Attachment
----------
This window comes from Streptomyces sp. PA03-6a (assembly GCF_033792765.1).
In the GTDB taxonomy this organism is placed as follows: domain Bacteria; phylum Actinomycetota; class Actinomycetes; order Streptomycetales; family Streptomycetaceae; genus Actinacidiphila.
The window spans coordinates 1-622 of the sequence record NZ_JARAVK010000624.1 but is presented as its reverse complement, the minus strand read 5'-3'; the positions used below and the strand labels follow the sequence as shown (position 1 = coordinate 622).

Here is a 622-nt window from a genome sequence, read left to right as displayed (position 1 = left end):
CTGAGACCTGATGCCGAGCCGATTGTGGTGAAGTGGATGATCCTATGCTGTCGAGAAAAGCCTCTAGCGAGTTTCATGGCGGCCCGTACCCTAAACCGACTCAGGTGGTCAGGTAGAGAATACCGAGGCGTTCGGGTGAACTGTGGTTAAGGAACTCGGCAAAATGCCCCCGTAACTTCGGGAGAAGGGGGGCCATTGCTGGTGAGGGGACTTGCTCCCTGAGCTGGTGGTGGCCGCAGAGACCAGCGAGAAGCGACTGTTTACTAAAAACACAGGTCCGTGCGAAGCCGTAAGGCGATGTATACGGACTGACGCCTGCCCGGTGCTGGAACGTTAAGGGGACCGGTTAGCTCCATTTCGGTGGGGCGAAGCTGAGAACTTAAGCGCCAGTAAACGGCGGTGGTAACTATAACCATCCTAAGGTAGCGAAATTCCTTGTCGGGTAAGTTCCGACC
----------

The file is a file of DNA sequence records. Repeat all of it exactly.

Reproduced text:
This window comes from Streptomyces sp. PA03-6a (assembly GCF_033792765.1).
In the GTDB taxonomy this organism is placed as follows: domain Bacteria; phylum Actinomycetota; class Actinomycetes; order Streptomycetales; family Streptomycetaceae; genus Actinacidiphila.
The window spans coordinates 1-622 of the sequence record NZ_JARAVK010000624.1 but is presented as its reverse complement, the minus strand read 5'-3'; the positions used below and the strand labels follow the sequence as shown (position 1 = coordinate 622).

Here is a 622-nt window from a genome sequence, read left to right as displayed (position 1 = left end):
CTGAGACCTGATGCCGAGCCGATTGTGGTGAAGTGGATGATCCTATGCTGTCGAGAAAAGCCTCTAGCGAGTTTCATGGCGGCCCGTACCCTAAACCGACTCAGGTGGTCAGGTAGAGAATACCGAGGCGTTCGGGTGAACTGTGGTTAAGGAACTCGGCAAAATGCCCCCGTAACTTCGGGAGAAGGGGGGCCATTGCTGGTGAGGGGACTTGCTCCCTGAGCTGGTGGTGGCCGCAGAGACCAGCGAGAAGCGACTGTTTACTAAAAACACAGGTCCGTGCGAAGCCGTAAGGCGATGTATACGGACTGACGCCTGCCCGGTGCTGGAACGTTAAGGGGACCGGTTAGCTCCATTTCGGTGGGGCGAAGCTGAGAACTTAAGCGCCAGTAAACGGCGGTGGTAACTATAACCATCCTAAGGTAGCGAAATTCCTTGTCGGGTAAGTTCCGACC